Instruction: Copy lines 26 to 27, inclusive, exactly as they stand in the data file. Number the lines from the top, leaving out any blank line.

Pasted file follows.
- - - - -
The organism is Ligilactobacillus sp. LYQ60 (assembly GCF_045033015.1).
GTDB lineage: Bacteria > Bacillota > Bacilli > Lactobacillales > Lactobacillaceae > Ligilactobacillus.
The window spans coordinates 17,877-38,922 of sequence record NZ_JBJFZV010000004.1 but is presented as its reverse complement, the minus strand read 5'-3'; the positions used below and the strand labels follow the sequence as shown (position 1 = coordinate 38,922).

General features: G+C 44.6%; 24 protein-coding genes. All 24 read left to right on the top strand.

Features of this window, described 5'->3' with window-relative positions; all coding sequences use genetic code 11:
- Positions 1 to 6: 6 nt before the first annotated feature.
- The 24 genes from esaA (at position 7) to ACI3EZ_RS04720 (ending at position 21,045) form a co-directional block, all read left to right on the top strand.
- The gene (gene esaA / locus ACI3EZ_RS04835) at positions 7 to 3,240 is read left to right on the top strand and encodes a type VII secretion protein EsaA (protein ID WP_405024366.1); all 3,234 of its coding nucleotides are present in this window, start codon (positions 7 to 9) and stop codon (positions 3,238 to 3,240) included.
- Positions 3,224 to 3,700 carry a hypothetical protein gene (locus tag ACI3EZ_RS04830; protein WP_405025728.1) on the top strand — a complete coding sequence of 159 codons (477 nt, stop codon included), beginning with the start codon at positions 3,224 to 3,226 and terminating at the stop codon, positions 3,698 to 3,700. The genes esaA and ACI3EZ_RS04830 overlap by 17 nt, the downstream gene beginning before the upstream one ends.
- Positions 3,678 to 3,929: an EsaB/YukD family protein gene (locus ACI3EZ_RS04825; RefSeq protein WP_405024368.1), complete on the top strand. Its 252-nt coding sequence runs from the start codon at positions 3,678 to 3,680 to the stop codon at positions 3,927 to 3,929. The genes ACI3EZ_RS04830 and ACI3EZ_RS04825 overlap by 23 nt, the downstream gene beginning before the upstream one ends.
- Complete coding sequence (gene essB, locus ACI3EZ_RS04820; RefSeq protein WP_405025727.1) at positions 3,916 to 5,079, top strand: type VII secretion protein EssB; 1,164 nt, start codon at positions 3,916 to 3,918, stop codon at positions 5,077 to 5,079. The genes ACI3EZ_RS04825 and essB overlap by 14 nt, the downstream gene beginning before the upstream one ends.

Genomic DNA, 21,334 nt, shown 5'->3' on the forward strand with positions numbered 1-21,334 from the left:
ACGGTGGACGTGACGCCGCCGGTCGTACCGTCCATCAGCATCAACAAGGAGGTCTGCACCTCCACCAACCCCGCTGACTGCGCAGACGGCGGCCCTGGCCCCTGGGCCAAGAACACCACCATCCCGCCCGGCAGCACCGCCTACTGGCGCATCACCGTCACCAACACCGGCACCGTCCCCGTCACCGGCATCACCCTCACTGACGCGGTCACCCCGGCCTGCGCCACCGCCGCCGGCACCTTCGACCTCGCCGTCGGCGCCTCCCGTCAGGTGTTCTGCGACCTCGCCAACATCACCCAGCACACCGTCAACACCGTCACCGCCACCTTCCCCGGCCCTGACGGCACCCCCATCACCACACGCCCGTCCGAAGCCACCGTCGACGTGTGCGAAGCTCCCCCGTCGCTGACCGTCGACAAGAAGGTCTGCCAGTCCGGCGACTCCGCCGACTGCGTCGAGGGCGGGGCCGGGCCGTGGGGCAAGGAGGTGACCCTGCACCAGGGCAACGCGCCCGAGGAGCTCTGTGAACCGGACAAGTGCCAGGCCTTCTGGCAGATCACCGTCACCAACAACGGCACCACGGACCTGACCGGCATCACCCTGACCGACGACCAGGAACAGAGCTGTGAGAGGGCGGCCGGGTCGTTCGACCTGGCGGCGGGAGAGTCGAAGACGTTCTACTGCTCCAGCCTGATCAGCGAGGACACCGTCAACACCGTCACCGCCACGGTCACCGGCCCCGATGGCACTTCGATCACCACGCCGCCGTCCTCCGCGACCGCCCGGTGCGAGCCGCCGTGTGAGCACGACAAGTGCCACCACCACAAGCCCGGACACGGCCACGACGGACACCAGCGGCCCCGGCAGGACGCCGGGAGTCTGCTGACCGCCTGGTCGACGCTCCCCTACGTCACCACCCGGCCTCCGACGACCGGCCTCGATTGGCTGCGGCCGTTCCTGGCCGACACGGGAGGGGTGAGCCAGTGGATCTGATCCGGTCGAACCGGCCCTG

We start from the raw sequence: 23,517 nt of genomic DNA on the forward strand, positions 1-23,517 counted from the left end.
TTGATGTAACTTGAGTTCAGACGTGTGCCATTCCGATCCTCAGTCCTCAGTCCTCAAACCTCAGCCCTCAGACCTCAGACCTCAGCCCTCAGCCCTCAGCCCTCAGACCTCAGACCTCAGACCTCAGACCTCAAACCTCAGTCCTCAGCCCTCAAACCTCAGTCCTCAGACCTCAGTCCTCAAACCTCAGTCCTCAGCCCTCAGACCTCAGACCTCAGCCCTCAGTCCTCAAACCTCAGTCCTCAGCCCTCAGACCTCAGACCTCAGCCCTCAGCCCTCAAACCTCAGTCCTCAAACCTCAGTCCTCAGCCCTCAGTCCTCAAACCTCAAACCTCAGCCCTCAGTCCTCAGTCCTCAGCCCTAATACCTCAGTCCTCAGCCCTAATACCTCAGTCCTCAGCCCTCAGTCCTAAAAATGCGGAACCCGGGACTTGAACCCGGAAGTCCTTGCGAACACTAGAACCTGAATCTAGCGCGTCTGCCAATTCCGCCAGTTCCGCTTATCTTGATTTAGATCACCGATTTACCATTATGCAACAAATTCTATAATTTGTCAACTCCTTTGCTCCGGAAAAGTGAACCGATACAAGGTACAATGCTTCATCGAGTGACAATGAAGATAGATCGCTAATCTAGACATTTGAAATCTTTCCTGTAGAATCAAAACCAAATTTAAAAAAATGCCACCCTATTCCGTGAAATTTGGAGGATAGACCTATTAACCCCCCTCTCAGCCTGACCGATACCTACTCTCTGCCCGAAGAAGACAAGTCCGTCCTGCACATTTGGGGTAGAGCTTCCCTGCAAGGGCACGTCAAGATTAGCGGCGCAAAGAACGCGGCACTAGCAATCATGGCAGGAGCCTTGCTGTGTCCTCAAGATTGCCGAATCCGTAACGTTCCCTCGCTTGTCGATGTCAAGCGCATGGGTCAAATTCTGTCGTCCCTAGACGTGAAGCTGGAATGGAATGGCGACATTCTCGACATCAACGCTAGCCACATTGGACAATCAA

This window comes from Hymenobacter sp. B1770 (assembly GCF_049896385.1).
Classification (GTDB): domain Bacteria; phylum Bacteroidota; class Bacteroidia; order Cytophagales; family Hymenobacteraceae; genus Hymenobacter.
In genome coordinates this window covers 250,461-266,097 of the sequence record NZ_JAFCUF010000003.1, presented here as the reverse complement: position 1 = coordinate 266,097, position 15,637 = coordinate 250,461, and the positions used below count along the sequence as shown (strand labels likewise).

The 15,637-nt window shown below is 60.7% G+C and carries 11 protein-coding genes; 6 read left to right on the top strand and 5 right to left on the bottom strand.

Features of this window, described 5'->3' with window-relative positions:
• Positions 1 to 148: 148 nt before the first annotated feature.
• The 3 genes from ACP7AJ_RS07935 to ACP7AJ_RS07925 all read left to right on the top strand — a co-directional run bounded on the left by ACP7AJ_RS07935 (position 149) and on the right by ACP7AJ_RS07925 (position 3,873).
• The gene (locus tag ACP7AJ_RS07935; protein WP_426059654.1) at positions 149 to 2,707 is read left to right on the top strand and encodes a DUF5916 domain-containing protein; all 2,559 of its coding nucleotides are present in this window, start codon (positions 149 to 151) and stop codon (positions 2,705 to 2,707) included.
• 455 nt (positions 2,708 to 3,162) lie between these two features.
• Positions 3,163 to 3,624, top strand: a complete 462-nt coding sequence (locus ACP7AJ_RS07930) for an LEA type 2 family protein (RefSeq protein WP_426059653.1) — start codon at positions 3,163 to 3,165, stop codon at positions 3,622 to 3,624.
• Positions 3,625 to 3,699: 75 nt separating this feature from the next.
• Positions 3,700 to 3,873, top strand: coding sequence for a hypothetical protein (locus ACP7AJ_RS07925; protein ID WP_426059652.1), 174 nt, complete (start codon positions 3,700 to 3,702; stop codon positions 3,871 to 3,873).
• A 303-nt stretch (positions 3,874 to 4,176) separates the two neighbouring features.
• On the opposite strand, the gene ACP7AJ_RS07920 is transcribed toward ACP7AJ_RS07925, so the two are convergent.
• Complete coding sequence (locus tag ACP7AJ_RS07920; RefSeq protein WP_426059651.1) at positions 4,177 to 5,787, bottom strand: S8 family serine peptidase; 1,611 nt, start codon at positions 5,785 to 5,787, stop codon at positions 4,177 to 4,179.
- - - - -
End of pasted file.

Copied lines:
• Positions 3,625 to 3,699: 75 nt separating this feature from the next.
• Positions 3,700 to 3,873, top strand: coding sequence for a hypothetical protein (locus ACP7AJ_RS07925; protein ID WP_426059652.1), 174 nt, complete (start codon positions 3,700 to 3,702; stop codon positions 3,871 to 3,873).